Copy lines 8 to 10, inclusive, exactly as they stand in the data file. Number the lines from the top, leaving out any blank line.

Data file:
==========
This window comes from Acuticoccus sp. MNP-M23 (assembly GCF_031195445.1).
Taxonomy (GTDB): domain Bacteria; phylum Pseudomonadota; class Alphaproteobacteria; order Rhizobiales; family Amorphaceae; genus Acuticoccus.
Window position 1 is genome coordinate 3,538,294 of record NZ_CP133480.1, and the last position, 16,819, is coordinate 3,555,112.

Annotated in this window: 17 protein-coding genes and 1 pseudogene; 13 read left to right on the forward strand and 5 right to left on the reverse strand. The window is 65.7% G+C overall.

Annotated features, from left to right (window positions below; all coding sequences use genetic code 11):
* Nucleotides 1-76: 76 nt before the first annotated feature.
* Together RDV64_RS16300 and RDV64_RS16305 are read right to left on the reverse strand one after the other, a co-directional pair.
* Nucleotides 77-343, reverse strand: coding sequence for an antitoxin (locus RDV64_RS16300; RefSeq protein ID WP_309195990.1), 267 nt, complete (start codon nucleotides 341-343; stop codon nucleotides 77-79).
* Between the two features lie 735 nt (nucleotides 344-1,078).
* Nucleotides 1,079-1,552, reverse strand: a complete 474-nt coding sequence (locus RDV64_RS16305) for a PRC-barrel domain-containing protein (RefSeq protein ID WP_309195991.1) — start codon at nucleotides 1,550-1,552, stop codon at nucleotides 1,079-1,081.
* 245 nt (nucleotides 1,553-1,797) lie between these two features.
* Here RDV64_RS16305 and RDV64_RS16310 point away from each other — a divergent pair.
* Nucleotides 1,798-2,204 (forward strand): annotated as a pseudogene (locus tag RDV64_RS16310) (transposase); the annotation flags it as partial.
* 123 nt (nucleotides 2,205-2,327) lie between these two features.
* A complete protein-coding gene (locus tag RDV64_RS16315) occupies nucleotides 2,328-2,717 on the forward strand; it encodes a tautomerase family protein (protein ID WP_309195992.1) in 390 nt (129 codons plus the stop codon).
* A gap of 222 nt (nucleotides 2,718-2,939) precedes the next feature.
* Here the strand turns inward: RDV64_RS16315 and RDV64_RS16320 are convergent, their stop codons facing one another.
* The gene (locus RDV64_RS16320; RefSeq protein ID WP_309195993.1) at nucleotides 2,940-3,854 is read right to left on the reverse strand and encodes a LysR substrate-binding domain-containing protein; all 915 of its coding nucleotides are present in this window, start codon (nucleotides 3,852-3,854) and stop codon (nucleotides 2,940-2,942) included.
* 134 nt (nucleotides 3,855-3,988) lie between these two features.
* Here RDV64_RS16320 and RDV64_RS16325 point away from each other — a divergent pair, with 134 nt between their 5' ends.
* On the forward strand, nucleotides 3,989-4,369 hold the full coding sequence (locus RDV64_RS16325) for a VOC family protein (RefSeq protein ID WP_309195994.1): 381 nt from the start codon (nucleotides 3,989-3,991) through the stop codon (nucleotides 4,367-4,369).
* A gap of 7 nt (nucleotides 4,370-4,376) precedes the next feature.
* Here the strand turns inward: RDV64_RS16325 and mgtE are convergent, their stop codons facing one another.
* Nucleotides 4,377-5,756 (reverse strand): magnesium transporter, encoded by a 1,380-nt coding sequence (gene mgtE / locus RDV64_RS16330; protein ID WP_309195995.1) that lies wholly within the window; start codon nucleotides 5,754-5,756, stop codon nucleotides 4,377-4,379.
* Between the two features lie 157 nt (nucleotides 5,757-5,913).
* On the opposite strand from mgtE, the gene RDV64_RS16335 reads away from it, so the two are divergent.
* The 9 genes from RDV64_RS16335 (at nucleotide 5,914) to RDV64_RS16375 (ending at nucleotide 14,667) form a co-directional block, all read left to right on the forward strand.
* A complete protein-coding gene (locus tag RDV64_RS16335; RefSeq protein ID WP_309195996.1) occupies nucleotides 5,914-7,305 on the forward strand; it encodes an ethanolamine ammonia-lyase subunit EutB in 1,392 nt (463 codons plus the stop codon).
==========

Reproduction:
* Nucleotides 77-343, reverse strand: coding sequence for an antitoxin (locus RDV64_RS16300; RefSeq protein ID WP_309195990.1), 267 nt, complete (start codon nucleotides 341-343; stop codon nucleotides 77-79).
* Between the two features lie 735 nt (nucleotides 344-1,078).
* Nucleotides 1,079-1,552, reverse strand: a complete 474-nt coding sequence (locus RDV64_RS16305) for a PRC-barrel domain-containing protein (RefSeq protein ID WP_309195991.1) — start codon at nucleotides 1,550-1,552, stop codon at nucleotides 1,079-1,081.